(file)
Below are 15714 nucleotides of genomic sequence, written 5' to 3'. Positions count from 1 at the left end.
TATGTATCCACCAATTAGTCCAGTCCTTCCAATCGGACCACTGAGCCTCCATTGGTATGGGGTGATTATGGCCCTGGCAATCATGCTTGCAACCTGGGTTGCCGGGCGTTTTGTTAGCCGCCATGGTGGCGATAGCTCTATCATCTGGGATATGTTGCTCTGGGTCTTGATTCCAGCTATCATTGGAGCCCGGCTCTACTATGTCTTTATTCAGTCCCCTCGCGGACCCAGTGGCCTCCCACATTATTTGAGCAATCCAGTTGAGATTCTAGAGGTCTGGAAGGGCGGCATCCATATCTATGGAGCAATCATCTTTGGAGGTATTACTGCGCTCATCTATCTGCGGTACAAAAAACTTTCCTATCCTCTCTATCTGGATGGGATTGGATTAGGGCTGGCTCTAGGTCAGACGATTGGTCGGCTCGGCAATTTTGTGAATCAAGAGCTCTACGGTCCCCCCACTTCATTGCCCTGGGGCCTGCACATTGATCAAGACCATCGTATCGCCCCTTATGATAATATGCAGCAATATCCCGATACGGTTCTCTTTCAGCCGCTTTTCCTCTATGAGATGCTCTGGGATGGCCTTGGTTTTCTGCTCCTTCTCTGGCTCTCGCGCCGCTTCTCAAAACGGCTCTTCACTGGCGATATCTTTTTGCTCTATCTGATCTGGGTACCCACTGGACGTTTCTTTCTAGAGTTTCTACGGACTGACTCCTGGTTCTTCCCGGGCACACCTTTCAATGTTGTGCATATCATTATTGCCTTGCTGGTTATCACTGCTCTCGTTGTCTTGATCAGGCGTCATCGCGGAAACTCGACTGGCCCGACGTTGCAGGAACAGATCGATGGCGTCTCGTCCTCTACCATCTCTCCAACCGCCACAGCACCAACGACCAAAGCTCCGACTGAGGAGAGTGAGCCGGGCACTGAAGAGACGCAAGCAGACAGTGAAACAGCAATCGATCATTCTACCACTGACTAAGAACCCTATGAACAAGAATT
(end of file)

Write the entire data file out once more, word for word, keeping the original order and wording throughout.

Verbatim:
Below are 15714 nucleotides of genomic sequence, written 5' to 3'. Positions count from 1 at the left end.
TATGTATCCACCAATTAGTCCAGTCCTTCCAATCGGACCACTGAGCCTCCATTGGTATGGGGTGATTATGGCCCTGGCAATCATGCTTGCAACCTGGGTTGCCGGGCGTTTTGTTAGCCGCCATGGTGGCGATAGCTCTATCATCTGGGATATGTTGCTCTGGGTCTTGATTCCAGCTATCATTGGAGCCCGGCTCTACTATGTCTTTATTCAGTCCCCTCGCGGACCCAGTGGCCTCCCACATTATTTGAGCAATCCAGTTGAGATTCTAGAGGTCTGGAAGGGCGGCATCCATATCTATGGAGCAATCATCTTTGGAGGTATTACTGCGCTCATCTATCTGCGGTACAAAAAACTTTCCTATCCTCTCTATCTGGATGGGATTGGATTAGGGCTGGCTCTAGGTCAGACGATTGGTCGGCTCGGCAATTTTGTGAATCAAGAGCTCTACGGTCCCCCCACTTCATTGCCCTGGGGCCTGCACATTGATCAAGACCATCGTATCGCCCCTTATGATAATATGCAGCAATATCCCGATACGGTTCTCTTTCAGCCGCTTTTCCTCTATGAGATGCTCTGGGATGGCCTTGGTTTTCTGCTCCTTCTCTGGCTCTCGCGCCGCTTCTCAAAACGGCTCTTCACTGGCGATATCTTTTTGCTCTATCTGATCTGGGTACCCACTGGACGTTTCTTTCTAGAGTTTCTACGGACTGACTCCTGGTTCTTCCCGGGCACACCTTTCAATGTTGTGCATATCATTATTGCCTTGCTGGTTATCACTGCTCTCGTTGTCTTGATCAGGCGTCATCGCGGAAACTCGACTGGCCCGACGTTGCAGGAACAGATCGATGGCGTCTCGTCCTCTACCATCTCTCCAACCGCCACAGCACCAACGACCAAAGCTCCGACTGAGGAGAGTGAGCCGGGCACTGAAGAGACGCAAGCAGACAGTGAAACAGCAATCGATCATTCTACCACTGACTAAGAACCCTATGAACAAGAATT